Instagram ads hit Kiwi shores

Campaigns could cost more than $1 million.

Brands will now be able to target specific demographics on Instagram, with the app launching its advertising platform in New Zealand this month.

Burgerfuel, Air New Zealand, Neon, and Sky TV are Instagram’s inaugural ad clients, with their paid posts beginning to appear in users’ feeds from this week. All businesses will be able to buy ads from September 30 through a self-serve auction system.

Instagram has been secretive about the cost of advertising, saying "the market will set the price" in a bidding system dependent on targeting, reach and frequency. Chief executives overseas have reported large month-long campaigns costing up to $US1 million.

The Facebook-owned square-photo-sharing app will introduce ads to all global markets by the end of the month, following successful rollouts in several countries over the last 18 months. 

When Facebook acquired Instagram in 2012, it had no ads. Now the app is putting several formats up for purchase including single photos, videos and ‘carousel’ ads – which are essentially photo galleries allowing users to swipe through multiple photos in a single post.

Key features of the platform's ads include several calls-to-action such as buttons for shopping, downloading, learning more and signing up to websites.

These features – along with advertisers gaining access to Facebook data to target ads to specific demographics – will set paid posts apart from business’ organic content, says creative strategist Gavin Carver.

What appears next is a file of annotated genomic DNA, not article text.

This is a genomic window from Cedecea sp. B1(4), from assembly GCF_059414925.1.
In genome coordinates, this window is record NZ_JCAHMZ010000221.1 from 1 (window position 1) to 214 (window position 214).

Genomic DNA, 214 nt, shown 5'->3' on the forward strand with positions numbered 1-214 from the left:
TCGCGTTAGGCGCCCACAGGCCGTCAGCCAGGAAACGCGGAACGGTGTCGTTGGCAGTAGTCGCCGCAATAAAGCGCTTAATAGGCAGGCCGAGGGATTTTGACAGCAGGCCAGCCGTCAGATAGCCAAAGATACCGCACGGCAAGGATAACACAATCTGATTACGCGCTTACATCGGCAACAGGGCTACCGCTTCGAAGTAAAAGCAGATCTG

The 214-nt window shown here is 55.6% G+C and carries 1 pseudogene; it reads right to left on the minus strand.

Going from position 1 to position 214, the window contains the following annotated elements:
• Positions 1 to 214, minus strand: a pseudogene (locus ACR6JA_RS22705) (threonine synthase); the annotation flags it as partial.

“The difference between organic content and paid advertising is that paid advertising is in service of a very specific business objective,” he says.

Mr Carver says Instagram’s creative department will work with brands and creative agencies to create content that will complement existing campaigns.

“Content will still have to fit in with the brand’s organic feed, but paid ads allow access to a specific target market and address a specific objective,” he says.

Facebook NZ head Spencer Bailey says brands will quickly learn what type of photographs will work on the platform. 

“The brands obviously want positive engagement with their ads, so as relevant and useful and entertaining they can make that to fit in with their audience, the better,” he says.

Sophie Blachford, head of brand development, says brands will need to ensure their content resonates with their target market.

“You don’t want to put something out there and spend the next six months playing catchup because people aren’t favouring your brand,” she says.

“The rewards are there for the taking for the brands that are invested in matching the look and the feel of the platform.”

Users will be able to carry over their ad preferences from Facebook, including removing ads pushed through from websites visited outside the platform.

Feedback can also be given on ads in a similar fashion to Facebook by tapping the ‘sponsored’ button that will appear in the top right hand corner of promoted posts.

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